The name, Sugar Mamma Caramel embodies the essence of all things Nancy Flint.
“Throughout my years as an Italian mother of two daughters, everyone’s always called me Mamma. When naming a candy business, Sugar Mamma explains it all.”
Flint’s advice to novices playing in the kitchen, “experiment until you’re 100 percent confident.”
The genesis of caramel candy is ambiguous. While some history books record the sweet treat as an Italian invention from the city of Turin, others date its origins to the Arabs circa 1000 AD. “Kurat al milh," translated as a "sweet ball of salt," was a crunchy dab of crystallized sugar boiled in water until hardened. Fast forward to the American settlers who were noted to have cooked the confectionary concoction in cast-iron kettles. During the mid-18th Century, milk and fat were added, resulting in a chew candy. The light-brown, sugar-sweet increased in popularity when Milton S. Hershey spearheaded the Lancaster Caramel Company in 1886. His grand scale introduction opened the door for making caramels into sauces, creams and glazes.
Flint’s year-round favorites include Sea Salt Caramels, her signature award-winning, top-seller; Bourbon Caramels filled with “luscious notes” of Bourbon; a Beer and Pretzel Caramel that dons salty pretzels atop the “mellow” beer flavor; Champagne Caramels featuring sparkling sugar bits that enhance the “bubbly effervescence” of champagne; Margarita Caramels, a flavor replete with “a burst of “zippy lime, tequila and a salty glass rim;” Coffee Caramels, “a cup of Joe on the go;” Chai Caramels, infused with “delicious, aromatic blends of traditional Indian spices;” Chili Pepper Caramels that offer a “kick of heat; and Rum Caramels.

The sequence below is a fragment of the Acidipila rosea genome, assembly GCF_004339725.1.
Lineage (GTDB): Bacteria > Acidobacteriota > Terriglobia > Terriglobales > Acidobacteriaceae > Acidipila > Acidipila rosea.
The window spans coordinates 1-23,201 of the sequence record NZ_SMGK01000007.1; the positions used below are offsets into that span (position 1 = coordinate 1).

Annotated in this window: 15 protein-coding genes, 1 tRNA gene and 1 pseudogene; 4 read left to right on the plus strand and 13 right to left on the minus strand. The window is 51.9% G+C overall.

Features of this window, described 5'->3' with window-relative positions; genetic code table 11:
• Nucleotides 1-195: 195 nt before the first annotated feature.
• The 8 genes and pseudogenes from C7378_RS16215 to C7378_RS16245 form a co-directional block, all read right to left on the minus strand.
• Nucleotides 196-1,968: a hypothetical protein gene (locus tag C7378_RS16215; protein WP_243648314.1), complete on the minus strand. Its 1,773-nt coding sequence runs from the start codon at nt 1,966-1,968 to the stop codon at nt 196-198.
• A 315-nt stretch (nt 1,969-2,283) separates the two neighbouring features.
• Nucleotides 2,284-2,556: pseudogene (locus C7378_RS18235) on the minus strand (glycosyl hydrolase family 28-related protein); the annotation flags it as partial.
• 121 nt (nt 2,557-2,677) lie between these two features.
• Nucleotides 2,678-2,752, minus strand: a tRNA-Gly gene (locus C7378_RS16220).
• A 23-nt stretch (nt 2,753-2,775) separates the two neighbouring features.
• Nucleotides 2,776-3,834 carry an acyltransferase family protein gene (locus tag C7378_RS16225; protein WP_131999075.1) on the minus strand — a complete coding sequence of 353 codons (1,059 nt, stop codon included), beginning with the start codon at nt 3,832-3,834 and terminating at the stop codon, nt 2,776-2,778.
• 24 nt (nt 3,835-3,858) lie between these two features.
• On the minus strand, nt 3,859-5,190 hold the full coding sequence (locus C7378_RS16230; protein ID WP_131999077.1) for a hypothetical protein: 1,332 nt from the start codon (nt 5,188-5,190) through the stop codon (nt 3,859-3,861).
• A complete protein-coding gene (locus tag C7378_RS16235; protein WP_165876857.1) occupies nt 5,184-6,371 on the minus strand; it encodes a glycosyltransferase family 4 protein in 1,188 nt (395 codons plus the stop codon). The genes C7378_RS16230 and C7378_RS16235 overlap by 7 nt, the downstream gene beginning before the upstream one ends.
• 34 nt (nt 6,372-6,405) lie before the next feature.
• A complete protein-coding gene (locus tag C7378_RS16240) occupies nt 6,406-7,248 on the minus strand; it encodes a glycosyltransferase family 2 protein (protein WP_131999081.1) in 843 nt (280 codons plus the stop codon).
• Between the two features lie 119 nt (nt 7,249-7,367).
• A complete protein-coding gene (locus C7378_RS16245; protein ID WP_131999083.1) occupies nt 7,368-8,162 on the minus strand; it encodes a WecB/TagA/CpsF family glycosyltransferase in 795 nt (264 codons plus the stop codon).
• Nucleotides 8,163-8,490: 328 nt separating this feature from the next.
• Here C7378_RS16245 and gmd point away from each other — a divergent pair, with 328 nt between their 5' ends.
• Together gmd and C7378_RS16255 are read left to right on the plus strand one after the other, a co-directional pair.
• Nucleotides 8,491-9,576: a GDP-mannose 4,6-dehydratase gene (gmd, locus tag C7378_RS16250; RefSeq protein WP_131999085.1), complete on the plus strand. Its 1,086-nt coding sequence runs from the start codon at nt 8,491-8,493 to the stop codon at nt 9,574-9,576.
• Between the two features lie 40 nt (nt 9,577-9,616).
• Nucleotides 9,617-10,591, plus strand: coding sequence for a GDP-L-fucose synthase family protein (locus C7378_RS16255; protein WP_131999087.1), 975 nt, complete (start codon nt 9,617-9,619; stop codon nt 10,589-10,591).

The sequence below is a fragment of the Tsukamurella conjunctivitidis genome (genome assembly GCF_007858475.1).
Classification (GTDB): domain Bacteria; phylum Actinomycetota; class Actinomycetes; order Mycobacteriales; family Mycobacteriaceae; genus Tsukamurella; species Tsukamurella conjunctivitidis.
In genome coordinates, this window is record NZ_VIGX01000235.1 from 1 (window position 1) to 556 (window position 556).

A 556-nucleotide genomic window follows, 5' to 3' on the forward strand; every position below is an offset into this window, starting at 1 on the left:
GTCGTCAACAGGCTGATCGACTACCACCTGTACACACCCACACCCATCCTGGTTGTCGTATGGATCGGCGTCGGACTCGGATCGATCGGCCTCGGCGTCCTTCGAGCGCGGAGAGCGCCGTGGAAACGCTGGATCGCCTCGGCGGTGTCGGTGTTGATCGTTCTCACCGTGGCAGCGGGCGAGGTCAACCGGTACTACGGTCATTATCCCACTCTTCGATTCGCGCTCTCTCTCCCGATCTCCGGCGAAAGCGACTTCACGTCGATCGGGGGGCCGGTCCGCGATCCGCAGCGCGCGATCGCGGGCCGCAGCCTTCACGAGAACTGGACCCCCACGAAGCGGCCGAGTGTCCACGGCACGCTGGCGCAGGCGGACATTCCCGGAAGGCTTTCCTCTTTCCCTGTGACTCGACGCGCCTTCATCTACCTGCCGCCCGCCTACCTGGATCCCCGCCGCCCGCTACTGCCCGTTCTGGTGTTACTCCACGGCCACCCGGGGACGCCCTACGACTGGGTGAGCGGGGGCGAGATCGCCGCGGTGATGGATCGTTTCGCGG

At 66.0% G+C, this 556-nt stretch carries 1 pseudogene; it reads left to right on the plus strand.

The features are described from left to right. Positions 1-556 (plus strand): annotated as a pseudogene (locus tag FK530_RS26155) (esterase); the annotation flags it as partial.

Seasonal flavors include Pecan Caramels; Pumpkin Spice Caramels filled with “warming notes of cinnamon, ginger, nutmeg and cloves;” Meyer Lemon Caramels made with “real” Meyer Lemon juice grown on Flint’s property; Coconut Caramels and Passion Fruit Caramels.
And the Sugar Mamma hasn’t forgotten anyone. Also included among her variety are Agave-Honey Caramels, a sugar-free alternative filled with locally sourced honey and Vegan Caramels, a dairy-free alternative made with vegan "butter' and vegan "cream."
Specialty Confections also include Vanilla Marshmallows made with “fluffy, light, and melt-in-your-mouth pillows of marshmallows; caramel and homemade marshmallow covered in chocolate, chocolate dipped marshmallows; Caramallows, marshmallows and caramels covered in chocolates; and Chocolate Dipped Marshmallows.
Custom batches are made to order for guaranteed freshness. In addition to holiday orders, client orders serve parties, baby and bridal showers, and corporate events. Clients pick their favorite flavors and stylized packaging. Sugar Mamma Caramels are sold throughout Mission Bay in hotels and local boutique stores, and the Liberty Station Holiday Bazaar.
Flint is both proud of surprised by her success.
“I never imagined that I’d be hustling with young makers,” she concluded. “Even they call me mamma. My caramels are truly made with love and joy.”
Where to find them?
Sugar Mamma Caramels may be purchased locally at Hyatt Regency Mission Bay, and Paradise Point Resort, and ordered from sugarmammacaramels.com.